Dogs love to chew and the crate can be pretty tempting for some pups. However, chewing on the crate is unsafe, so it’s important your dog never learns that this is an option. Supervise your dog when they are first spending time in their crate and redirect them if they seem inclined to chew the bars or plastic. Boredom or frustration can also lead to inappropriate chewing, so suitable chew toys or edible chews in the crate will keep your pup entertained and appropriately redirect their instincts.
DO: Supervise your dog while crate training
In the beginning stages of crate training, always supervise your pup. First, you need to be sure they are behaving appropriately. For example, make sure they are chewing their toy rather than the crate. Second, you should watch for signs of distress. If your pup is whining and fussing, you’ve likely asked for too much too soon. Finally, you don’t want your pup to associate the crate with isolation. If possible, spend some time in their line of vision while they are in the crate so that they know you’re nearby. They need to learn that the crate is a fun, safe place before they learn to be by themselves.
DON’T: Leave them alone
Once your dog is fully crate trained, you can of course leave them alone for short periods of time. But in the beginning, leaving your dog by themselves in the crate can create negative associations. Your dog shouldn’t see their crate as a place of isolation. So, stay nearby while they get used to their personal space. Put the crate in a commonly used room during the day. If your pup is using the crate at nighttime, have it in your bedroom. Your pup will have the comfort of your sounds and scent, plus you can hear if they need to go out for a potty break.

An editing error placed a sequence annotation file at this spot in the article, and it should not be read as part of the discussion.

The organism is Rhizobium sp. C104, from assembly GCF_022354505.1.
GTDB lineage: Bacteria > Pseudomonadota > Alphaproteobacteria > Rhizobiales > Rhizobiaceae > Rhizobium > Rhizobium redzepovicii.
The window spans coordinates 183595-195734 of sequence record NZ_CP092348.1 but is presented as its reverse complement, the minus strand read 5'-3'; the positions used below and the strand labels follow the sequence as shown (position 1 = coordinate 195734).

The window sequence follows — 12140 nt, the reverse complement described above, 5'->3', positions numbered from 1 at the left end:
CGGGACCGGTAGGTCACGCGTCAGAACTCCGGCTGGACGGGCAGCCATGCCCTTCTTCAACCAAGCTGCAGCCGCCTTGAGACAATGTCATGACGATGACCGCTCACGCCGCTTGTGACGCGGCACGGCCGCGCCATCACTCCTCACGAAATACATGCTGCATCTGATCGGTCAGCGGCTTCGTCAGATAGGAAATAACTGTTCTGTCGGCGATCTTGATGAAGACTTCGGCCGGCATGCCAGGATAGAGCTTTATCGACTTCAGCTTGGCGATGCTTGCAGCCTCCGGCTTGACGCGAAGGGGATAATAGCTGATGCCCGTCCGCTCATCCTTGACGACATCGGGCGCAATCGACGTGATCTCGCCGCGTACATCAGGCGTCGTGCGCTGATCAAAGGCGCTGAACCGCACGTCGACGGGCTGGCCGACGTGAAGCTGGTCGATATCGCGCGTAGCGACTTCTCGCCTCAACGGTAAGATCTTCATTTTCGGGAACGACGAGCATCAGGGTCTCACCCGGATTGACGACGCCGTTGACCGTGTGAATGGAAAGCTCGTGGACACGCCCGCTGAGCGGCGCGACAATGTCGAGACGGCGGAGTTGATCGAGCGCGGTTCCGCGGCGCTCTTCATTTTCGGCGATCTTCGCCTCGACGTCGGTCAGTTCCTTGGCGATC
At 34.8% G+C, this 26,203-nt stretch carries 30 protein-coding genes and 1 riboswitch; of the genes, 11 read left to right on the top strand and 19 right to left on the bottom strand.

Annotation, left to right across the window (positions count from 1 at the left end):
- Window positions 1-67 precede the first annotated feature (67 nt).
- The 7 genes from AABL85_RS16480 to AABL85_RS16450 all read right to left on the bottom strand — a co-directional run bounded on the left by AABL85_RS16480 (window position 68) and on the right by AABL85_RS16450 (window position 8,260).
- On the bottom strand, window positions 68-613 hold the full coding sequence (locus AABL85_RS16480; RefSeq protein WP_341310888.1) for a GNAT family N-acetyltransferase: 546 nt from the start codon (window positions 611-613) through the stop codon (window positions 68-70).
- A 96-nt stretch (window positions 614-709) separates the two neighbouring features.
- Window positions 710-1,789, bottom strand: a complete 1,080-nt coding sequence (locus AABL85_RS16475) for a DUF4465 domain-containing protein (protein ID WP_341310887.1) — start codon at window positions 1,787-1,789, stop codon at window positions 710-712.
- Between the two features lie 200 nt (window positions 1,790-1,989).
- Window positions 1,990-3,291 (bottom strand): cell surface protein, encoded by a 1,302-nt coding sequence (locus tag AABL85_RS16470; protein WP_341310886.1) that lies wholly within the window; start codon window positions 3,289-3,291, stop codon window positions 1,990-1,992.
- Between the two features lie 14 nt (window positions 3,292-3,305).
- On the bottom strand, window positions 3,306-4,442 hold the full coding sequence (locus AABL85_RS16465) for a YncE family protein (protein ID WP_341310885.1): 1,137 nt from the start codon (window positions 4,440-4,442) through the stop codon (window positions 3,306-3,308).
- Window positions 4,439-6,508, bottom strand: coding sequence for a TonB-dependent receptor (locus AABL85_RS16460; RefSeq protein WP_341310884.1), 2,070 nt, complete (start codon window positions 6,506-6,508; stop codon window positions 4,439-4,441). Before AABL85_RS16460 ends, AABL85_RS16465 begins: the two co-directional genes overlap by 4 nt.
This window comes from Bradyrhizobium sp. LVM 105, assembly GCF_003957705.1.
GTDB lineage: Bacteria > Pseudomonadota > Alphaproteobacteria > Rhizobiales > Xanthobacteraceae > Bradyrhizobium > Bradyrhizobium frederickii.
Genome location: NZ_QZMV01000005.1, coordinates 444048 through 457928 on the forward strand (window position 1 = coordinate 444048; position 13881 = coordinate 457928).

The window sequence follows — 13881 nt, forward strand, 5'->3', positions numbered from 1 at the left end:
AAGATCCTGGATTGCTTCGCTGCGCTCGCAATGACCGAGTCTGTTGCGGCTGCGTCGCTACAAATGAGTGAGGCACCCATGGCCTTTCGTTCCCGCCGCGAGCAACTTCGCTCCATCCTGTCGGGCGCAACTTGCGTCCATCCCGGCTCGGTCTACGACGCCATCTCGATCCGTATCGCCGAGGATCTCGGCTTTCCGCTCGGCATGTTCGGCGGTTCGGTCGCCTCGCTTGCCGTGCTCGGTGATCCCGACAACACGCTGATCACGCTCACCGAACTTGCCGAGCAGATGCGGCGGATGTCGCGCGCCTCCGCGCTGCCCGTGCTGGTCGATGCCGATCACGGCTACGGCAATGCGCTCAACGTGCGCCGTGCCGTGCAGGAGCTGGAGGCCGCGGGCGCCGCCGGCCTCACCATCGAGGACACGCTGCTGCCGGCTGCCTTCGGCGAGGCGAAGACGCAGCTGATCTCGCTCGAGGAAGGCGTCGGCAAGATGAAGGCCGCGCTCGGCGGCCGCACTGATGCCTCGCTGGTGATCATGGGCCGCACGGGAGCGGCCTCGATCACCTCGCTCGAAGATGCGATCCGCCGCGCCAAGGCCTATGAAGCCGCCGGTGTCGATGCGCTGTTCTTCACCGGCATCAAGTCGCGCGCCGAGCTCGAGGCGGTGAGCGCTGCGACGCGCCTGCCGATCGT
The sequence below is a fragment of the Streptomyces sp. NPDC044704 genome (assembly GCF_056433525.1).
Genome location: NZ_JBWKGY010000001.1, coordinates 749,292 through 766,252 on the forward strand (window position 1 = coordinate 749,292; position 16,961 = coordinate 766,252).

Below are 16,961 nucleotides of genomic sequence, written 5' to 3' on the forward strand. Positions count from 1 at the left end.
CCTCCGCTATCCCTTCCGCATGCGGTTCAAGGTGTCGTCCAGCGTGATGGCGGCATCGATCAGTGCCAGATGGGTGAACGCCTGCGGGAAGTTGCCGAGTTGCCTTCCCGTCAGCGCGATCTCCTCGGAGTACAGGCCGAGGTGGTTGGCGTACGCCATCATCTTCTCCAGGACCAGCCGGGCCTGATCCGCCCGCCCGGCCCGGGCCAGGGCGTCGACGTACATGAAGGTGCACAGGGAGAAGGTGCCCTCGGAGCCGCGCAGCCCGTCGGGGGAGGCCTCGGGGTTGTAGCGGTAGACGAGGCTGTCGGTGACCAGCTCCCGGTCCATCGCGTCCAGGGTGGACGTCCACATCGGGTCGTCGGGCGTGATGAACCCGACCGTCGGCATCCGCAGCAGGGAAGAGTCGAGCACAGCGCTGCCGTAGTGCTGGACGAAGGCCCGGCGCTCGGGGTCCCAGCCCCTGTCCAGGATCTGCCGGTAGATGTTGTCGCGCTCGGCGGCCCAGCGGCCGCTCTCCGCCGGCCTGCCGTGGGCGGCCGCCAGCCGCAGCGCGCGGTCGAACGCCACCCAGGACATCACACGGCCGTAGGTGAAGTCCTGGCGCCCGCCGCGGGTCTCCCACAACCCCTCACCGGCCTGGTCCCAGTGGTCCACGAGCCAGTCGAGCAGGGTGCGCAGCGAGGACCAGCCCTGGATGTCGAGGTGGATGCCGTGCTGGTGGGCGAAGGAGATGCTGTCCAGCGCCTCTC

DO: Make the crate a positive place
To encourage your dog to love their crate, it is key to build as many positive associations with it as possible. Place treats or toys inside, or better yet, hide them in the bedding so your dog gets to play hide-and-seek. Offer verbal encouragement and praise whenever your dog enters the crate on their own. You can also play games that incorporate the crate like throwing your dog’s ball inside during fetch. Finally, use mealtimes to build your dog’s positive associations with the crate by placing their food dish inside.
DON’T: Use the crate for punishment
A crate is a great place for an overexcited pup to cool down, but there’s a difference between a time-out and punishment. Never place your dog in the crate to discipline them. It will undo all the hard work you’ve done teaching your dog to love being inside. If you punish your dog with crate time, it will make it all the harder to get them inside the next time.
That’s it for today’s list of Do’s and Don’ts. We hope you feel better prepared to tackle crate training with your pup. Remember, it’s worth all the effort to have a dog who loves spending time in their crate. Want to learn more about crate training? Check out our other blog posts on the subject here.
Stephanie Gibeault is a freelance writer and certified professional dog trainer with a Master of Science in animal behavior. She is passionate about combining her love of animals with her writing skills to educate and entertain. When she’s not at her keyboard, you can find her tap dancing, taking photographs, or tweeting (@GibeaultWrites).